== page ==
When put together the two versions do not multiply the original text but subtract from it.
The publication of Angarey, a joint collection of short stories and a one-act play in 1932, was perhaps the greatest explosion in the world of Urdu literature. Within months the book was banned, copies confiscated, put on fire, resulting in very few people actually reading the collection. The authors refused to be cowed down by the censorship and their rebellion led to the formation of the Progressive Writer’s Association under the stewardship of Sajjad Zaheer, one of the four contributing authors to the collection. Only five copies of Angarey survived. Two were taken to the British Museum in London and three went into private hands never to surface again. In 1995, Khalid Alvi retrieved the microfilm of the collection and recreated the Urdu original. This year, two Indian publishers have brought out English translations of the collection.
Yet, one of them, the Penguin version, states on the cover: first-ever English translation of the banned short-story collection (all in capitals). Rival publishers surely know each other’s listing that comes out in advance, so the claim seems like a little boast. For someone like me who sadly cannot read Urdu, reviewing both the books together is like looking into two mirrors to find the original face. The problem is compounded because the two mirror images are vastly different from each other, including how the name of the collection is spelt: Angarey (Rupa) and Angaaray (Penguin). The Rupa collection is paperback at 105 pages, the Penguin one is hard cover at 167 pages. In collections of short stories, it does matter which story opens the collection and which comes next and last. Yet, Angarey starts with ‘A Summer Night’, while Angaaray starts with ‘Can’t Sleep’. The introduction to each collection is an essay on the context of the book and ban. The Rupa one is more comprehensive. Both make a set of points that hardly echo the other. As if the translators Vibha S. Chauhan and Khalid Alvi for Rupa and Snehal Shingavi for Penguin are talking about different original texts.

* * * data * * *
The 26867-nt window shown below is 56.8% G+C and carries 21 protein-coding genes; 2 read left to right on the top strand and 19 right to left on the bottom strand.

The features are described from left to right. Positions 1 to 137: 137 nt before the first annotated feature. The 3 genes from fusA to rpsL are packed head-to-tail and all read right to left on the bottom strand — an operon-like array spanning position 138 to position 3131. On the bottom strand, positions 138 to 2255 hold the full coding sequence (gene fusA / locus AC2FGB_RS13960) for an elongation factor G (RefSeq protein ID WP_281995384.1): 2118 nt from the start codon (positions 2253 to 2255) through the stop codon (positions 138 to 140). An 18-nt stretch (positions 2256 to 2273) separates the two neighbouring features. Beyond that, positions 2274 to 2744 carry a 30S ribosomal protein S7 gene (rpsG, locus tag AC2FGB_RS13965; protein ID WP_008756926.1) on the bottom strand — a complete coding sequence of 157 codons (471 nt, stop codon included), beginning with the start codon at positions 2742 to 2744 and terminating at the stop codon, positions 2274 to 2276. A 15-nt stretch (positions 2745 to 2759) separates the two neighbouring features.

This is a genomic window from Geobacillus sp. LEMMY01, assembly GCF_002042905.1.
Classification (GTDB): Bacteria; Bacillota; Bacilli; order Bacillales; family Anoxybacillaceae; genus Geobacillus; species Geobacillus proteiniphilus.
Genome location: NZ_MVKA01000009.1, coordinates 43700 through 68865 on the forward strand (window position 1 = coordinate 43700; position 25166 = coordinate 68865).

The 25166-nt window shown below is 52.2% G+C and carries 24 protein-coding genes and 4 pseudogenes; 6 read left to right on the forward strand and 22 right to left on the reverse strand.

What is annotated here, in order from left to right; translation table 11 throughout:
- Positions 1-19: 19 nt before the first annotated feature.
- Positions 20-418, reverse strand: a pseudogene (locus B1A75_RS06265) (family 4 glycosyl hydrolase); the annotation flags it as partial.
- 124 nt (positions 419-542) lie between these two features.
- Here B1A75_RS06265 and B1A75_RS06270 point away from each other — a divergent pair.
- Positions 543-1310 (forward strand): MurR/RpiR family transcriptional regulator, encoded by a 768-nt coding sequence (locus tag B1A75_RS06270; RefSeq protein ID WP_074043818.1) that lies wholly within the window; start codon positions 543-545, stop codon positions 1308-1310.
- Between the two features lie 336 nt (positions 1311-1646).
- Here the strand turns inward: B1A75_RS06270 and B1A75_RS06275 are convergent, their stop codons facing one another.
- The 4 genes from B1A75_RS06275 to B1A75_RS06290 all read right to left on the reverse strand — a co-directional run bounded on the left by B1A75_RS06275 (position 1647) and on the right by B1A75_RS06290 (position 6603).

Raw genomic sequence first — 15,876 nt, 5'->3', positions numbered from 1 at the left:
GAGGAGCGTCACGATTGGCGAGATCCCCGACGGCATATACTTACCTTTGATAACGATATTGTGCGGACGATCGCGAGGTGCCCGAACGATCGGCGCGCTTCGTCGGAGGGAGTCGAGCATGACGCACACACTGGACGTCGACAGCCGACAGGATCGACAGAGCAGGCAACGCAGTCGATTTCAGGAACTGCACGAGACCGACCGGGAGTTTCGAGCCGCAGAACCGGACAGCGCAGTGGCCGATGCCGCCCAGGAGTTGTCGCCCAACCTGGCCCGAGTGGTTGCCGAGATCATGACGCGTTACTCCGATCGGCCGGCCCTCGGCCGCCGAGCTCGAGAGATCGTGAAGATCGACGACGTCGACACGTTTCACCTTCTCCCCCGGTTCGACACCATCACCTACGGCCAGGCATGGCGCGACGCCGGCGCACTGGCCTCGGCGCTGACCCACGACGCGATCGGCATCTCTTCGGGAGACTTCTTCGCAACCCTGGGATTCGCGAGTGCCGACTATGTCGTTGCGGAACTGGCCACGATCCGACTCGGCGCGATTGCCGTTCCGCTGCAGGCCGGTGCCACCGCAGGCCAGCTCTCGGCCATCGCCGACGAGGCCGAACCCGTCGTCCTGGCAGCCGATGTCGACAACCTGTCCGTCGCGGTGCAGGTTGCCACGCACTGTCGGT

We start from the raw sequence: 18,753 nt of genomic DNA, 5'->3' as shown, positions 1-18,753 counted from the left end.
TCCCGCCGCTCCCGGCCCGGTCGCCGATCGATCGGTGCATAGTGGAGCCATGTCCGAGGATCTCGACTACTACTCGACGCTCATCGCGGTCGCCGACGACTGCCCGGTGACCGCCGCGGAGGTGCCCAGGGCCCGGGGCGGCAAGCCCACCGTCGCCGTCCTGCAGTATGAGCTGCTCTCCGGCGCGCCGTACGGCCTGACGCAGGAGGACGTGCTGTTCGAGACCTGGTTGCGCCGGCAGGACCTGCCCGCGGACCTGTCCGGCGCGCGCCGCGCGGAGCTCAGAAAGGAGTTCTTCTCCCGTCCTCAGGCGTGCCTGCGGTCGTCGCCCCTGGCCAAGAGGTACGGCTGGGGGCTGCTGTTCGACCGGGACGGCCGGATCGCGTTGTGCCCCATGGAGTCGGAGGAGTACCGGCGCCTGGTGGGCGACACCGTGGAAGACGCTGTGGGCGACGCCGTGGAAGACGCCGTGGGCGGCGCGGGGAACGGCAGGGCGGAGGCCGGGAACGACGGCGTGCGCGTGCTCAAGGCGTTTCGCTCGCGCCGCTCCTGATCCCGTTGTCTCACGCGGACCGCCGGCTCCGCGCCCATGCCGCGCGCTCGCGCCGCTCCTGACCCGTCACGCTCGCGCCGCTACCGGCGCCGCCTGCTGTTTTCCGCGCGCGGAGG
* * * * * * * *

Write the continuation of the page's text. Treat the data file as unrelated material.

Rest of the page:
The translations: the story ‘Can’t Sleep’ (Penguin) uses straight font and italics for the monologue and dialogue to render the story more comprehensible. Snehal says in his note: (I) tried to borrow from solutions attempted by modernist writers in English … relied on typography to make it clear when there was a shift in narratorial voice. Yet, this blurs the look of the original story. ‘This Uproar, Too’ in Penguin starts with a sher, a couplet, by Ghalib but that is not the case in ‘The Same Uproar, Once Again’ in Rupa. Why one translator would use it and the other won’t is beyond understanding. In the Rupa version, the seemingly disjointed stream-of-consciousness paragraphs are punctuated with explicit dividers but not so in the Penguin one. That again seems to be a liberty the translators took with the original. In the same story, the Rupa version uses: Iblees and Jibraeel for the fallen angel and the other angel but the Penguin version says: Satan and Gabriel. The Penguin version places a foot note telling us how the ‘satanic verses’ were the excised chapters of the Holy Qur’an and also refer to Rushdie’s work The Satanic Verses. The reference to Rushdie is completely unnecessary because his work does not pre-date this story. Similarly, in the Rupa version of ‘Dulari’, the translators use the word ‘londi’ to locate the protagonist in the social milieu and foreground the politics within the social classes in the family. The Penguin version uses a more sanitised ‘slave girl’, robbing the story of its hard edge. ‘The Clouds Don’t Come’ refers to a fable and its understanding is assisted by the Penguin version giving us the fable as part of the text. Rashid Jahan in both her short story and the one-act play portrays the world as closely as if we were hearing a live conversation. Mahmuduzzafar depicts the cultural clash between a forward looking, worldly man and his anxious, cloistered wife on her death bed. Upon reading both versions the question that remains unanswered is: whether the ban was for blasphemy or because the collection was a penetrating critique of its social times inspired by styles of modernist European literature. The collection does not seem to be as much a critique of religion as one of society: women in purdah, health issues, challenging our ideas of masculinity, a bit of mythology, and most of all, our own failing to remain empathetic human beings. Angarey was an attempt to show that the act of questioning any authority figure on social reforms, on issues that were real to readers, was possible. This understanding later became the guiding principle of the PWA.
Though the effort of each translator is laudable, the loss is that when put together, the two versions do not multiply the original text but subtract from it. The question that strikes a reader is: if the original could be brought out as a collaborative effort, what stopped modern publishing from bringing out the translation as a collaborative project between the two publishing houses? Though the lines are blurred, the Rupa version is more a translation while the Penguin one is a transcreation. Read them to understand how concerns about social justice could inform our writing about the world we inhabit.